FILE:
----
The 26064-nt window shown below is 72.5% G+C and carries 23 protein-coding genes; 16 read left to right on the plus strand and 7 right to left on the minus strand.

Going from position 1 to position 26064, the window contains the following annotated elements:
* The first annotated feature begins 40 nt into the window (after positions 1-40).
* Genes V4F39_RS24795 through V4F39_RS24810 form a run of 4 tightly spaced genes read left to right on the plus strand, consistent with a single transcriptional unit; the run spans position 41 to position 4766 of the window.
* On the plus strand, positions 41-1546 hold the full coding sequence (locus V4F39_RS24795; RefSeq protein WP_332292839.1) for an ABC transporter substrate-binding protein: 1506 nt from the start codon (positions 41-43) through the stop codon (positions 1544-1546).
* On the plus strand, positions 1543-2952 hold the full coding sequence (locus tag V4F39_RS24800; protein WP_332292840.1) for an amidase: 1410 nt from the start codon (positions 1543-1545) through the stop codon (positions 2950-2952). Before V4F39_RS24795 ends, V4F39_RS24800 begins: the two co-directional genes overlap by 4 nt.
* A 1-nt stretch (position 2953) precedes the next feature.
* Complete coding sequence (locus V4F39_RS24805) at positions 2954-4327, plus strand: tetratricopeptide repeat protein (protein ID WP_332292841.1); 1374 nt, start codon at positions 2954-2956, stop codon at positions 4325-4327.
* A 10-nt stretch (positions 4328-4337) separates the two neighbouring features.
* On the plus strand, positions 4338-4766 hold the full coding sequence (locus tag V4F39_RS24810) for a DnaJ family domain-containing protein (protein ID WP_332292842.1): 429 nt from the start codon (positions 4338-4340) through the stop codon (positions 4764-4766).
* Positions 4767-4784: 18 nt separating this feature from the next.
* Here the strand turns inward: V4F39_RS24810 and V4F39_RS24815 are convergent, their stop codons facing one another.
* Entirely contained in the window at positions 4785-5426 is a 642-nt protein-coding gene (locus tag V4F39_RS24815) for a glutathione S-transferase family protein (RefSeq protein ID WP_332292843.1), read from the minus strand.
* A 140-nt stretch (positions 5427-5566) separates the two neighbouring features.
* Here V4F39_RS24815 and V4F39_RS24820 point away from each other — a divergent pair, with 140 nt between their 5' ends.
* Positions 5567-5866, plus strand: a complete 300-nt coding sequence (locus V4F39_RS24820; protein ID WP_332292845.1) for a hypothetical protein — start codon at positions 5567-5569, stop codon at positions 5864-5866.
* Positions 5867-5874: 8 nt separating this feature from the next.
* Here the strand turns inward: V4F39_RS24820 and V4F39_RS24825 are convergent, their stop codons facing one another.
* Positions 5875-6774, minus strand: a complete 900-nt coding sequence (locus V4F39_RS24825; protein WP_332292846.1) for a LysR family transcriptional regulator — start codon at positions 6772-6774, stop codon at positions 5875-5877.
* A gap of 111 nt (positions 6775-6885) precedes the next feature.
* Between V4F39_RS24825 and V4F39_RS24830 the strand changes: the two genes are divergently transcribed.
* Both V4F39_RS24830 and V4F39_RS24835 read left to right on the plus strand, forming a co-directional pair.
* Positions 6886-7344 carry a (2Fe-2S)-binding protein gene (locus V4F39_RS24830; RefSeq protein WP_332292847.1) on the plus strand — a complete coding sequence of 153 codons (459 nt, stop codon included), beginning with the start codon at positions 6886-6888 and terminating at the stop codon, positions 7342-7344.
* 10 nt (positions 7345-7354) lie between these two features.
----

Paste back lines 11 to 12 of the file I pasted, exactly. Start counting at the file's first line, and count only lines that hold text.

* Positions 4767-4784: 18 nt separating this feature from the next.
* Here the strand turns inward: V4F39_RS24810 and V4F39_RS24815 are convergent, their stop codons facing one another.